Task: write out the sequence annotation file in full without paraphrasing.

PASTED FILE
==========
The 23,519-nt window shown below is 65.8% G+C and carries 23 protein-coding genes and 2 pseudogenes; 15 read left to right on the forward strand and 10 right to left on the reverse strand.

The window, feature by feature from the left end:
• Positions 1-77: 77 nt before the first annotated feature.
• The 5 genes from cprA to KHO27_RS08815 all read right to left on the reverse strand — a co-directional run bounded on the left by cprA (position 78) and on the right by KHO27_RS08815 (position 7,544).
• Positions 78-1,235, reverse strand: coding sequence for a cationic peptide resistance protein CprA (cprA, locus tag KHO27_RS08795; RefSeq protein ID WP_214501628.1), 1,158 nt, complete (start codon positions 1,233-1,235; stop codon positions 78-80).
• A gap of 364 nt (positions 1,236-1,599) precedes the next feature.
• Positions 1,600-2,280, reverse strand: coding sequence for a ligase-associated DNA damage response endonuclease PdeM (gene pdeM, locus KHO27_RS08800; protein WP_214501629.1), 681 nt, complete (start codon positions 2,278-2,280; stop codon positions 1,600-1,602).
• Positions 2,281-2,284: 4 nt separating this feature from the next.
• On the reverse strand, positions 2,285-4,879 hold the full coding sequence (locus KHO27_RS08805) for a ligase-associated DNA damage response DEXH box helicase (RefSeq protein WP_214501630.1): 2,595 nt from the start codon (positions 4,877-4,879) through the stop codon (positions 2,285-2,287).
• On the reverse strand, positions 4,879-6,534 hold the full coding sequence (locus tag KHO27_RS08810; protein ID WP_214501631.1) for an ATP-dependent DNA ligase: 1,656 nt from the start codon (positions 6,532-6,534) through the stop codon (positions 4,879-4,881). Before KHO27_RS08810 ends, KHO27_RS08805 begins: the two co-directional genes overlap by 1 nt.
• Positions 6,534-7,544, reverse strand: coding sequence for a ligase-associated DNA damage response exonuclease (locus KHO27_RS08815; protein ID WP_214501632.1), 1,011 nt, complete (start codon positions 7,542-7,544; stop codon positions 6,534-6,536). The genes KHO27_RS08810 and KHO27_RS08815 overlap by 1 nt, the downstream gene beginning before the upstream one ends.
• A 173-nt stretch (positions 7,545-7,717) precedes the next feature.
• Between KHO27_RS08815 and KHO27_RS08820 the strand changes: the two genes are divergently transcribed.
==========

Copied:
The 23,519-nt window shown below is 65.8% G+C and carries 23 protein-coding genes and 2 pseudogenes; 15 read left to right on the forward strand and 10 right to left on the reverse strand.

The window, feature by feature from the left end:
• Positions 1-77: 77 nt before the first annotated feature.
• The 5 genes from cprA to KHO27_RS08815 all read right to left on the reverse strand — a co-directional run bounded on the left by cprA (position 78) and on the right by KHO27_RS08815 (position 7,544).
• Positions 78-1,235, reverse strand: coding sequence for a cationic peptide resistance protein CprA (cprA, locus tag KHO27_RS08795; RefSeq protein ID WP_214501628.1), 1,158 nt, complete (start codon positions 1,233-1,235; stop codon positions 78-80).
• A gap of 364 nt (positions 1,236-1,599) precedes the next feature.
• Positions 1,600-2,280, reverse strand: coding sequence for a ligase-associated DNA damage response endonuclease PdeM (gene pdeM, locus KHO27_RS08800; protein WP_214501629.1), 681 nt, complete (start codon positions 2,278-2,280; stop codon positions 1,600-1,602).
• Positions 2,281-2,284: 4 nt separating this feature from the next.
• On the reverse strand, positions 2,285-4,879 hold the full coding sequence (locus KHO27_RS08805) for a ligase-associated DNA damage response DEXH box helicase (RefSeq protein WP_214501630.1): 2,595 nt from the start codon (positions 4,877-4,879) through the stop codon (positions 2,285-2,287).
• On the reverse strand, positions 4,879-6,534 hold the full coding sequence (locus tag KHO27_RS08810; protein ID WP_214501631.1) for an ATP-dependent DNA ligase: 1,656 nt from the start codon (positions 6,532-6,534) through the stop codon (positions 4,879-4,881). Before KHO27_RS08810 ends, KHO27_RS08805 begins: the two co-directional genes overlap by 1 nt.
• Positions 6,534-7,544, reverse strand: coding sequence for a ligase-associated DNA damage response exonuclease (locus KHO27_RS08815; protein ID WP_214501632.1), 1,011 nt, complete (start codon positions 7,542-7,544; stop codon positions 6,534-6,536). The genes KHO27_RS08810 and KHO27_RS08815 overlap by 1 nt, the downstream gene beginning before the upstream one ends.
• A 173-nt stretch (positions 7,545-7,717) precedes the next feature.
• Between KHO27_RS08815 and KHO27_RS08820 the strand changes: the two genes are divergently transcribed.